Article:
Contact tracing and sexually transmitted disease among aboriginal men on the Anangu Pitjantjatjara lands.
ABSTRACT Sexually transmitted diseases (STDs) are a major health problem for Pitjantjatjara Aboriginal people, causing considerable morbidity and being implicated in the potential rapid transmission of human immunodeficiency virus (HIV) infection. This paper presents data in relation to STD contact tracing on the Anangu Pitjantjatjara lands. In-depth interviews were conducted with Aboriginal men and non-Aboriginal clinic staff to ascertain their attitudes to and perceptions of contact tracing. The interviews with Aboriginal men also sought more general information in relation to health-seeking behaviour and knowledge of STDs. While contact tracing has proven an effective method of case detection on the Anangu Pitjantjatjara lands (most named contacts are able to be located and a high proportion are found to be infected), the data suggest that important constraining issues are the reluctance of Aboriginal men to consult with particular health workers because of moiety group considerations, concerns about confidentiality, and the low level of knowledge of STDs, particularly of largely asymptomatic infections such as chlamydia, syphilis and HIV.
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ABSTRACT: In the cases of medical patients with sexually transmitted diseases (particularly those with the human immunodeficiency virus), two distinct approaches exist to notifying sexual and/or needle-sharing partners of possible risk. Each approach has its own history (including unique practical problems of implementation) and provokes its own ethical dilemmas. The first approach--the moral "duty to warn"--arose out of clinical situations in which a physician knew the identity of a person deemed to be at risk. The second approach--that of contact tracing--emerged from sexually transmitted disease control programs in which the clinician typically did not know the identity of those who might have been exposed. Confusion between the two approaches has led many to mistake processes that are fundamentally voluntary as mandatory and those that respect confidentiality as invasive of privacy. In the context of the AIDS epidemic and the vicissitudes of the two approaches, we describe the complex problems of partner notification and underscore the ethical and political contexts within which policy decisions have been made.American Journal of Public Health 09/1992; 82(8):1158-64. · 3.93 Impact Factor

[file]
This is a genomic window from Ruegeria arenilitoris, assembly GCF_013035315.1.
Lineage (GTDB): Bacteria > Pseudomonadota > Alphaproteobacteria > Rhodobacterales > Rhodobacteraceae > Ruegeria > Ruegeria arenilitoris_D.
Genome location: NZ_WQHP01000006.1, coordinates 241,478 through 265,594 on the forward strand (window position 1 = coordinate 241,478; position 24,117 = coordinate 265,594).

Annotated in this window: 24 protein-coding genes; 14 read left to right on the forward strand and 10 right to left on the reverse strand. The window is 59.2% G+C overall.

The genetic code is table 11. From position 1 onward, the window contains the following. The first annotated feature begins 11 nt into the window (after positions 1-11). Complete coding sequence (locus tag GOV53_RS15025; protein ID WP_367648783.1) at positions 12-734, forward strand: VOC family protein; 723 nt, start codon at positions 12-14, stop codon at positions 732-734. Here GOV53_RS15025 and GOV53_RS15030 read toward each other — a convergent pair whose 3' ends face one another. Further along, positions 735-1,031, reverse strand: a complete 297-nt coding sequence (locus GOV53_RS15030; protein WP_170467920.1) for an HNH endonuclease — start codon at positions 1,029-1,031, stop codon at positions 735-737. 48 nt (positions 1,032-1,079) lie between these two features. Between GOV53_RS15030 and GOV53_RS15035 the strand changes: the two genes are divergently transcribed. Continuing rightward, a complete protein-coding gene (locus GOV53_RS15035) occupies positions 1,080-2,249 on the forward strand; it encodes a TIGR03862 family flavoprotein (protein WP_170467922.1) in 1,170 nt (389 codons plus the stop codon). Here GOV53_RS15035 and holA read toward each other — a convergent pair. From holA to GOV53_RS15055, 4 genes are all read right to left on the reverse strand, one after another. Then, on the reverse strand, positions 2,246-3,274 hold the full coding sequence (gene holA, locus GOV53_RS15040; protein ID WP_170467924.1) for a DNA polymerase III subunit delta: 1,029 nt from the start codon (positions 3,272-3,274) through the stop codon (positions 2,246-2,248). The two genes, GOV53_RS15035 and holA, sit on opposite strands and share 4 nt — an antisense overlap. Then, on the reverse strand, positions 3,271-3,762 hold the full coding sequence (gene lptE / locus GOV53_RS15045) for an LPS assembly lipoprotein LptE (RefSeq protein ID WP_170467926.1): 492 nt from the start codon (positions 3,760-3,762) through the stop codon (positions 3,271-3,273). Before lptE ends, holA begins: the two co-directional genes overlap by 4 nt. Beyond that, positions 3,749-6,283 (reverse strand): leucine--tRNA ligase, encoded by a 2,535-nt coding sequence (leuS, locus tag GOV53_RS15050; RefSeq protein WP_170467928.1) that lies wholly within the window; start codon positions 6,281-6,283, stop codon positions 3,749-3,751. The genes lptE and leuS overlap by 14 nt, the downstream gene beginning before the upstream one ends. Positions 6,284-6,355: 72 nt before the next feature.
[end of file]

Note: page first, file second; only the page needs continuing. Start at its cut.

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ABSTRACT: We analyzed the association of herpes simplex virus (HSV) infection and syphilis, the two most common causes of genital ulceration in homosexual men, with human immunodeficiency virus (HIV) infection in 200 men enrolled between 1983 and 1986 into a study evaluating the microbial causes of acute proctitis. Infection with HIV was independently associated with a history of syphilis, serologic evidence of syphilis, a history of HSV infection, and antibody to HSV-2. Antibody to HIV was not associated with a history of other genital infections or with antibody to Chlamydia trachomatis or HSV-1. Similar associations were observed in 111 asymptomatic homosexuals seen for HIV screening. Men who presented with primary HSV proctitis had a lower prevalence of HIV antibody than those with preexisting HSV-2 antibody (44% vs 68%); this suggests that HSV-2 infection antedated HIV infection. These data suggest that genital ulcerative diseases are an important risk factor for the acquisition of HIV infection in homosexual men; measures directed at control of these diseases may reduce the transmission of HIV in this population.JAMA The Journal of the American Medical Association 10/1988; 260(10):1429-33. · 29.98 Impact Factor
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ABSTRACT: Despite global similarities between the immunologic and pathogenic properties of HIV infection, there are substantial cultural and geographical variations in the transmission dynamics of HIV infection/AIDS. In the United States and Europe, for example, HIV infection/AIDS is predominantly evident among homosexual men and intravenous drug abusers. However, in Central Africa, the data indicate that HIV infections/AIDS is heterosexually acquired. Thus, the purpose of the present paper is to suggest some basic strategies and raise some critical issues for collecting data on sexual practices relevant to the transmission of HIV infection/AIDS throughout the world. Topics include assessment strategies, language and meta‐language, cross‐cultural and intra‐cultural comparability, general methodological issues, and constraints for the assessment of anal intercourse.Journal of Sex Research - J SEX RES. 01/1990; 27(2):215-232.